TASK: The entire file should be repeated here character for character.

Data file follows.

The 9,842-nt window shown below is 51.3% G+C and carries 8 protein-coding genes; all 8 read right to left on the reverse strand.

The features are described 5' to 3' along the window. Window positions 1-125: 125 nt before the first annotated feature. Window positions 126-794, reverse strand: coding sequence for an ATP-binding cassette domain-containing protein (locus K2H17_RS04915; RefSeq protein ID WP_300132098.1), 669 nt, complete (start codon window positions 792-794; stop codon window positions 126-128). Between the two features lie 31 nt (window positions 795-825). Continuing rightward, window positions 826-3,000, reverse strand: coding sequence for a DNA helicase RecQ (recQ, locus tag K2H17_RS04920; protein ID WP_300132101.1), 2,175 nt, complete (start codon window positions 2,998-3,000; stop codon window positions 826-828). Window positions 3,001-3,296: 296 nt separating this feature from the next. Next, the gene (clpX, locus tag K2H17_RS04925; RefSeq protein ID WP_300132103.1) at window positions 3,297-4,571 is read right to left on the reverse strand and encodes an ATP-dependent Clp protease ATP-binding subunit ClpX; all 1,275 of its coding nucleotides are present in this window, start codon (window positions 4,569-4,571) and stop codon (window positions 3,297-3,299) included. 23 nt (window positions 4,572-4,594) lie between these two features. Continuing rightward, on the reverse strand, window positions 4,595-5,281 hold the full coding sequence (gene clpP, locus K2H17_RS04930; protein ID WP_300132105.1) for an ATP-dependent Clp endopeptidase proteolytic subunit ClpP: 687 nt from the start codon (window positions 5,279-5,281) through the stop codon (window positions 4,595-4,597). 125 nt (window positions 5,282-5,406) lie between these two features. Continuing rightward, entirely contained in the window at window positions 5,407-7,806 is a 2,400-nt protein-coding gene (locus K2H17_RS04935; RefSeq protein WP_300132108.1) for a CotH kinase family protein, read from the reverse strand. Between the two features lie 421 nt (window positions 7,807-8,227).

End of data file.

The 9,842-nt window shown below is 51.3% G+C and carries 8 protein-coding genes; all 8 read right to left on the reverse strand.

The features are described 5' to 3' along the window. Window positions 1-125: 125 nt before the first annotated feature. Window positions 126-794, reverse strand: coding sequence for an ATP-binding cassette domain-containing protein (locus K2H17_RS04915; RefSeq protein ID WP_300132098.1), 669 nt, complete (start codon window positions 792-794; stop codon window positions 126-128). Between the two features lie 31 nt (window positions 795-825). Continuing rightward, window positions 826-3,000, reverse strand: coding sequence for a DNA helicase RecQ (recQ, locus tag K2H17_RS04920; protein ID WP_300132101.1), 2,175 nt, complete (start codon window positions 2,998-3,000; stop codon window positions 826-828). Window positions 3,001-3,296: 296 nt separating this feature from the next. Next, the gene (clpX, locus tag K2H17_RS04925; RefSeq protein ID WP_300132103.1) at window positions 3,297-4,571 is read right to left on the reverse strand and encodes an ATP-dependent Clp protease ATP-binding subunit ClpX; all 1,275 of its coding nucleotides are present in this window, start codon (window positions 4,569-4,571) and stop codon (window positions 3,297-3,299) included. 23 nt (window positions 4,572-4,594) lie between these two features. Continuing rightward, on the reverse strand, window positions 4,595-5,281 hold the full coding sequence (gene clpP, locus K2H17_RS04930; protein ID WP_300132105.1) for an ATP-dependent Clp endopeptidase proteolytic subunit ClpP: 687 nt from the start codon (window positions 5,279-5,281) through the stop codon (window positions 4,595-4,597). 125 nt (window positions 5,282-5,406) lie between these two features. Continuing rightward, entirely contained in the window at window positions 5,407-7,806 is a 2,400-nt protein-coding gene (locus K2H17_RS04935; RefSeq protein WP_300132108.1) for a CotH kinase family protein, read from the reverse strand. Between the two features lie 421 nt (window positions 7,807-8,227).